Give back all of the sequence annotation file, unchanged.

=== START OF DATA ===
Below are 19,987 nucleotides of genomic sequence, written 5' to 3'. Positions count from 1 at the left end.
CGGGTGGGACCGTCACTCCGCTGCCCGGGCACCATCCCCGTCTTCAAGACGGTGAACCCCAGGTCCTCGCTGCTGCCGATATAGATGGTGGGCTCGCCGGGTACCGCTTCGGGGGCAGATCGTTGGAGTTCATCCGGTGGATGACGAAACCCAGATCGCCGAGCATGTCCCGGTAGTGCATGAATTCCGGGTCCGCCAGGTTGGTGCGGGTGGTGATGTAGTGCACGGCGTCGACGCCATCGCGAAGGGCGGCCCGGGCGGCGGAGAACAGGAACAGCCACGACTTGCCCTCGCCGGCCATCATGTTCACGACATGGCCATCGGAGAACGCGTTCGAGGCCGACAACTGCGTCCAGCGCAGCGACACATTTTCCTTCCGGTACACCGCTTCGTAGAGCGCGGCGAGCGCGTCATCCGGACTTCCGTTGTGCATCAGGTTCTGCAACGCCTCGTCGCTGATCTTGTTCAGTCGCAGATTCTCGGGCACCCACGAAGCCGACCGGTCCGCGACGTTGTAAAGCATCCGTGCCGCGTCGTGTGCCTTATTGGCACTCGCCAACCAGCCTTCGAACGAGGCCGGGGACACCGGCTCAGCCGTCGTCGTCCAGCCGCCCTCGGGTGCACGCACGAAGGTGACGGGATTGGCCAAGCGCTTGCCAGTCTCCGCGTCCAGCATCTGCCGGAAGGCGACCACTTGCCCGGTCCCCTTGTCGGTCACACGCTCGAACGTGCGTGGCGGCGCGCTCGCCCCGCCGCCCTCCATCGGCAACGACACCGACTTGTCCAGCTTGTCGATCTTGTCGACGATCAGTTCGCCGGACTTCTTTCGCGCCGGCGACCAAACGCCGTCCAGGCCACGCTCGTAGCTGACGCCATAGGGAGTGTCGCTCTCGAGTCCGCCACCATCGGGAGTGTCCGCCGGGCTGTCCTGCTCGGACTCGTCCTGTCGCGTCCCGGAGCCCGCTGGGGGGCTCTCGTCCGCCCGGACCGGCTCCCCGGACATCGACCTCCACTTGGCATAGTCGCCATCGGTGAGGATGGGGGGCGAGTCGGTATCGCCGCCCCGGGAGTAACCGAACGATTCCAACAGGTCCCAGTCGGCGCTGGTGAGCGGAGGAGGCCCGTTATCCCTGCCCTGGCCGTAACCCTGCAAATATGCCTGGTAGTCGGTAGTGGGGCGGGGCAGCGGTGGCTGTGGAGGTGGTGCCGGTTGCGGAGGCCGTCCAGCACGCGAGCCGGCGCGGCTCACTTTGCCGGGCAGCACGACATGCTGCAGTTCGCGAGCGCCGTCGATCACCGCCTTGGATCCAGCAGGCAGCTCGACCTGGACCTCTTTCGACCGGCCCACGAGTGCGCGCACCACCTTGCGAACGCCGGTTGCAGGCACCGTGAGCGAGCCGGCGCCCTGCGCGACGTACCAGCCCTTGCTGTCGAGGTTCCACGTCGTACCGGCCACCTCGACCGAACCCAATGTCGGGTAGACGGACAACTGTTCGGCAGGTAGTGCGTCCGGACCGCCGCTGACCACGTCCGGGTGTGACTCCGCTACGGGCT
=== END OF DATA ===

Below are 19,987 nucleotides of genomic sequence, written 5' to 3'. Positions count from 1 at the left end.
CGGGTGGGACCGTCACTCCGCTGCCCGGGCACCATCCCCGTCTTCAAGACGGTGAACCCCAGGTCCTCGCTGCTGCCGATATAGATGGTGGGCTCGCCGGGTACCGCTTCGGGGGCAGATCGTTGGAGTTCATCCGGTGGATGACGAAACCCAGATCGCCGAGCATGTCCCGGTAGTGCATGAATTCCGGGTCCGCCAGGTTGGTGCGGGTGGTGATGTAGTGCACGGCGTCGACGCCATCGCGAAGGGCGGCCCGGGCGGCGGAGAACAGGAACAGCCACGACTTGCCCTCGCCGGCCATCATGTTCACGACATGGCCATCGGAGAACGCGTTCGAGGCCGACAACTGCGTCCAGCGCAGCGACACATTTTCCTTCCGGTACACCGCTTCGTAGAGCGCGGCGAGCGCGTCATCCGGACTTCCGTTGTGCATCAGGTTCTGCAACGCCTCGTCGCTGATCTTGTTCAGTCGCAGATTCTCGGGCACCCACGAAGCCGACCGGTCCGCGACGTTGTAAAGCATCCGTGCCGCGTCGTGTGCCTTATTGGCACTCGCCAACCAGCCTTCGAACGAGGCCGGGGACACCGGCTCAGCCGTCGTCGTCCAGCCGCCCTCGGGTGCACGCACGAAGGTGACGGGATTGGCCAAGCGCTTGCCAGTCTCCGCGTCCAGCATCTGCCGGAAGGCGACCACTTGCCCGGTCCCCTTGTCGGTCACACGCTCGAACGTGCGTGGCGGCGCGCTCGCCCCGCCGCCCTCCATCGGCAACGACACCGACTTGTCCAGCTTGTCGATCTTGTCGACGATCAGTTCGCCGGACTTCTTTCGCGCCGGCGACCAAACGCCGTCCAGGCCACGCTCGTAGCTGACGCCATAGGGAGTGTCGCTCTCGAGTCCGCCACCATCGGGAGTGTCCGCCGGGCTGTCCTGCTCGGACTCGTCCTGTCGCGTCCCGGAGCCCGCTGGGGGGCTCTCGTCCGCCCGGACCGGCTCCCCGGACATCGACCTCCACTTGGCATAGTCGCCATCGGTGAGGATGGGGGGCGAGTCGGTATCGCCGCCCCGGGAGTAACCGAACGATTCCAACAGGTCCCAGTCGGCGCTGGTGAGCGGAGGAGGCCCGTTATCCCTGCCCTGGCCGTAACCCTGCAAATATGCCTGGTAGTCGGTAGTGGGGCGGGGCAGCGGTGGCTGTGGAGGTGGTGCCGGTTGCGGAGGCCGTCCAGCACGCGAGCCGGCGCGGCTCACTTTGCCGGGCAGCACGACATGCTGCAGTTCGCGAGCGCCGTCGATCACCGCCTTGGATCCAGCAGGCAGCTCGACCTGGACCTCTTTCGACCGGCCCACGAGTGCGCGCACCACCTTGCGAACGCCGGTTGCAGGCACCGTGAGCGAGCCGGCGCCCTGCGCGACGTACCAGCCCTTGCTGTCGAGGTTCCACGTCGTACCGGCCACCTCGACCGAACCCAATGTCGGGTAGACGGACAACTGTTCGGCAGGTAGTGCGTCCGGACCGCCGCTGACCACGTCCGGGTGTGACTCCGCTACGGGCT